24, b!ok 20, of Lyman Dayton's addition, <
$1,130. • j
Marie Mueller to Charles Brosey, part of :
lot 16, block 18.of Arlington hills addition,
Josiah Fairchild to Charles Shandrew, ■
lots 12, 13 and 14, block 11, of McLean's
Carolina Van Deyn to Annie W. Buch
mann, lots 21 and 22, block 25, of Lyman
Dayton's addition, $2,400.
Adam Gotzian to John Derrig,lot 12 and
part of lot 13, block 74, of Lyman Day
ton's addition, $300.
J. F. Toatevin to Sophia A. Hodges, part
of lots 8 and 4, block 2, of Patterson's ad
James Middleton to John H. Koch, block
7, Lyman Dayton's addition, §2,500.
M. S. M. Hewitt to J. J. McCardy, lot 70,
of Wilkin & Hayward's outlots, $600.
Ann J. Webber to Wm. M. Campbell, lots
1 and 2, block 112, in West St. Paul proper,
§2,140. * *
Almina Parker to Cyius C. De Coster,
part of lot 6, block 1, of De Bow, Smith,
Risque & Williams' addition, $2,500.
H. Greve to J. W. Fillebrown, lots 14 and
15, block 2, of Pallace addition, $1,200.
Jacob Dietz to Hiler H. Horton, lots 2
and 3, block 2, in Mackubin & Marshall's
Nicholas Speicher to John P. Speicher,
lots 9 and 10, block 8, Holcombe's addition,
Israel Sheldon to John J. Buckhout, one
acre of land in section 33, town 29, raneo
William Zollmann to John W. Mackin
son, lot 2, block 11, of Robert & Randall's
Benjamin F. Sherman to Sarah McKin
ney, part of lots 7 and 8, block 9, St. Paul
John Bonier to J. J. McCardy, lot 1,
block 10, in Woodland park addition.
Peter Dougherty to John H. Dickhndt,
lot 21, block 3, of Borup & Payne's addi
Henry C. James to W. P. Warner, 73
acres of land in section 13, town. 29, ranee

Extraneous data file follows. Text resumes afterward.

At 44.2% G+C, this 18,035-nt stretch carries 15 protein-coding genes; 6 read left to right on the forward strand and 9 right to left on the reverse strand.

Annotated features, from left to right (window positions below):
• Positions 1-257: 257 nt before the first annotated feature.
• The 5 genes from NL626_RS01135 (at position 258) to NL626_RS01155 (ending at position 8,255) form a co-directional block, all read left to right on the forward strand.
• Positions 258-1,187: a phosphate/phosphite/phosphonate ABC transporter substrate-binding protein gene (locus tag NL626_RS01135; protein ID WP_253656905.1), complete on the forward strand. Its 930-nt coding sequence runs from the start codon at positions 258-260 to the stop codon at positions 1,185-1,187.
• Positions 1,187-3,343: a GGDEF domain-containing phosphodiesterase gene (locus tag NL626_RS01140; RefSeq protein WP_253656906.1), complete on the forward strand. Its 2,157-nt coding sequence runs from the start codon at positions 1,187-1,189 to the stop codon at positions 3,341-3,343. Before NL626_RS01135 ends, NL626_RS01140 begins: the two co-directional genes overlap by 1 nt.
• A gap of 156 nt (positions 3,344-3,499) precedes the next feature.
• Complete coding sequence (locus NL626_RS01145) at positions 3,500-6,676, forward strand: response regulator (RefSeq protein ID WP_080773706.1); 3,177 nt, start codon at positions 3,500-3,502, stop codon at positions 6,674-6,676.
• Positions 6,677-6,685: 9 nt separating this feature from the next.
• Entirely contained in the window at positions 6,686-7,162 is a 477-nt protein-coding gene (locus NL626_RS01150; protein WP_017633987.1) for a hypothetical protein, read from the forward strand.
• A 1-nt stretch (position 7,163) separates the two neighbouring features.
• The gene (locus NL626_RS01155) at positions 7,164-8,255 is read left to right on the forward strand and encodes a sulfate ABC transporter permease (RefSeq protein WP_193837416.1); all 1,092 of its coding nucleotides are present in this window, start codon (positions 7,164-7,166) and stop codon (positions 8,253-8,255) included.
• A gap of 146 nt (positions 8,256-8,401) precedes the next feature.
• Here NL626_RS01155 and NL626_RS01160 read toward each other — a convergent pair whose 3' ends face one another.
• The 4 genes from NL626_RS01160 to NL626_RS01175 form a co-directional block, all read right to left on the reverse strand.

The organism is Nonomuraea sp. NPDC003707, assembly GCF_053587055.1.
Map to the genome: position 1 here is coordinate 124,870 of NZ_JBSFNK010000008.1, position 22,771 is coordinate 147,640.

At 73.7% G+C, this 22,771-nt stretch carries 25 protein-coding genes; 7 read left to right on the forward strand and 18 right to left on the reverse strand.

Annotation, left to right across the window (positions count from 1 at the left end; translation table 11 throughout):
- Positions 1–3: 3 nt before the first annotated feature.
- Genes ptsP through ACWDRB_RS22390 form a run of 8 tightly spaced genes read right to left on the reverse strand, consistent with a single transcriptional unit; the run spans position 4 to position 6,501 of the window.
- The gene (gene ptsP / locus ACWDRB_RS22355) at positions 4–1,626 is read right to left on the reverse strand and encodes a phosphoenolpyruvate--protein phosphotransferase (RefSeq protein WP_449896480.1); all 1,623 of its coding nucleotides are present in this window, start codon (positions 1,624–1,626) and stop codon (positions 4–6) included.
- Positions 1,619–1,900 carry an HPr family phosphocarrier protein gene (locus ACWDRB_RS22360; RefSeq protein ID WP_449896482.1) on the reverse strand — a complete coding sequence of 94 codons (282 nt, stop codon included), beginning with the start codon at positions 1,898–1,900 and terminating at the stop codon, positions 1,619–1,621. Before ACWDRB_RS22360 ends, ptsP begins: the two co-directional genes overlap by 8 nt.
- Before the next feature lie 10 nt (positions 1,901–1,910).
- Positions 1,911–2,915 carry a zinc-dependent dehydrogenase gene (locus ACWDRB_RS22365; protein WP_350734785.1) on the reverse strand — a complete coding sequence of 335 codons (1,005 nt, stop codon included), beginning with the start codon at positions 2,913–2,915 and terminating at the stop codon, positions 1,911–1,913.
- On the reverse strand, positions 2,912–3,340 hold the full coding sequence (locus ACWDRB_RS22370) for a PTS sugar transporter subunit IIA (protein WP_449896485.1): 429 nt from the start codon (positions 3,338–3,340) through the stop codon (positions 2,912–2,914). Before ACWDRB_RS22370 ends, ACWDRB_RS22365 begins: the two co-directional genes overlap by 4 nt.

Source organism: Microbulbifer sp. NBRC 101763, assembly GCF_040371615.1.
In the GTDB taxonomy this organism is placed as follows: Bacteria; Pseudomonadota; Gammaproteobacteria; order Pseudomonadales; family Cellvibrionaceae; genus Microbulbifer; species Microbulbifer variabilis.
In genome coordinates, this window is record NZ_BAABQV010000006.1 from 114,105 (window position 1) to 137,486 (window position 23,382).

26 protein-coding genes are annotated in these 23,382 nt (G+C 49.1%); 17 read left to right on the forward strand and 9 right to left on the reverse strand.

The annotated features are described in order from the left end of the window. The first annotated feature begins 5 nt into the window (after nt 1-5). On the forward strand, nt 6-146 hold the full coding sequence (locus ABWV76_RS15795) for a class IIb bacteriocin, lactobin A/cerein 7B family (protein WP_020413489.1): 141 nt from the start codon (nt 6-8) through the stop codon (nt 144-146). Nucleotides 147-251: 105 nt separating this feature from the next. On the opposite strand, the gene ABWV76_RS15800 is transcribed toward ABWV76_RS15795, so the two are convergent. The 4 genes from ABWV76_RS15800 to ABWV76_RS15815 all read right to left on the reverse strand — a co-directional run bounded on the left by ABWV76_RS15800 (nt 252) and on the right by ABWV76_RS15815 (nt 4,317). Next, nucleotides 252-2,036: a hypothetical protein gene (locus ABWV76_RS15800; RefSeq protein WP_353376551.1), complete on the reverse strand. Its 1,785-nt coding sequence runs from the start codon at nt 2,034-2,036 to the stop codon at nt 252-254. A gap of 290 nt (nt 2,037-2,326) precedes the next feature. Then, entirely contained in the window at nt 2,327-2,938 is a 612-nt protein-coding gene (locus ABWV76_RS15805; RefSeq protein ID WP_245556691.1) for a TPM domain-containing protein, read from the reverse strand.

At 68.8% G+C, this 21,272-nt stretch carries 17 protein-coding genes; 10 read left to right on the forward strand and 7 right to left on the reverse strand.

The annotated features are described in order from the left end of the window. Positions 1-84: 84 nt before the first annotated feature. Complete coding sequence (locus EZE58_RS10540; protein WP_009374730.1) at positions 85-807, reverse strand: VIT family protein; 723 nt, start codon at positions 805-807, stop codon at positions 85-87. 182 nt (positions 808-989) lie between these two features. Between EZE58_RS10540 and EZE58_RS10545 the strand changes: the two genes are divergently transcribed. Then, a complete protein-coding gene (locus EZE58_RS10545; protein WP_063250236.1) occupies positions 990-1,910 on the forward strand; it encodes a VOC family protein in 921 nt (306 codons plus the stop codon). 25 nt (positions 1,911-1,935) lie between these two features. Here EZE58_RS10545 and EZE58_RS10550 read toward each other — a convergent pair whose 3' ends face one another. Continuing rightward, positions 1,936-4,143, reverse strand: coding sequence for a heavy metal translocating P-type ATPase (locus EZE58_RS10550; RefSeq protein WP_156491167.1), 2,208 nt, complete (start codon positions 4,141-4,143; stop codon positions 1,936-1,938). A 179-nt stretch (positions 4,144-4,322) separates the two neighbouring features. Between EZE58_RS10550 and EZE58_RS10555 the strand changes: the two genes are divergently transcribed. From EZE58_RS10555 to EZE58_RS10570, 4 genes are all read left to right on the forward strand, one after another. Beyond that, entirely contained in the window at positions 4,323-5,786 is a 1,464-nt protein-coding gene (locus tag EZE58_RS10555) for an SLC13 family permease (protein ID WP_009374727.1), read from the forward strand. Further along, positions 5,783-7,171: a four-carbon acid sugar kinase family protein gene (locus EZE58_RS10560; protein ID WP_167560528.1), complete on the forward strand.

Lane K. Stone to Chas. E. Dickerman,
lots 41, 42, 43,44, 45, 56, 57, 58, 59, 60, etc.,
block 3, of Stin6on's division, $3,500.
Nannie B. Whitman to Chas. E. Dicker
man, lots 6, 7 and 8, block 35, of Kittson's
Chas. Bunde to S. W. Matteson, lots 1, 2,
3 and 4, block 1, of Michel's subdivision,
Thomas Shudy to Chas. N. Bell, lot 12,
block 15, of Smith's subdivision, $875.
Patrick Conley to John Clark, lot 5,
block 11, in Ewing & Chute's addition,
Louis Timmo to Michel Binghoff, lots
12 and 13, block 18, of irlington Hills
Robert Craig to James H. Davidson, part
of lots 8, 9 and 10, block 17, St. Paul
Herman Greve to same, same as above,
Robert A. Smith to Michael W. Fitzger
ald, lots 5 and 6, block 2, in Dawson &
Smith's addition, $2,200.
Joseph Hahn to Cyrus De Coster, lota 1,
2, 3 and 4, of Weide & Dawson's Garden
Eunice B. Bidwell to James H. David
son, w >£ of block 122, west St. Paul proper,
lots 1, 2, 3 and 4, block 15, of Robert & Ran
dall's addition, $55,300.
Chas. Bodwell to James J. Healy, lot 7,
block 1, of Beck & Breckinridge's addition,
Notes of .Service at the Several Houses of
■ Worship To-day.
Services'to-day (Fifth Sunday in Lent)
at St. John, the Evangelist church, corner
Ashland avenue and Mackubin street. Rev.
Henry Kittson, reotor: Low celebration,
7:45 a.m.: matins, litany and sermon, 10:30
a.m.; second celebration, 11:30 a.m.; Sun
day school and children's services, 2:30 p.
m.; choral evensong, 4 p.m. Subject of
afternoon lecture "The Christian Priest
hood." Seats free. St. Anthony hill cars
pass within one block of church.
St. Paul's church (Episcopal), corner
Ninth and Olive streets. Rev. E. S. Thom
as, rector. Holy communion, 8 a.m.; ser
vices, 11 a.m., and 7:30 p.m. Subject of
evening lecture ''The laying on of hands."
Sunday school, 2:30 p.m.
Service at St. Paul's chapel, 3:30 p.m.
House of Hope Presbyterian church
(Rev. David R. Breed), West Fifth and Ex
change streets—Services to-day at 10:30 a.
m. and 7:30 p. m. Sunday school at 2:30
First Presbyterian church, corner of La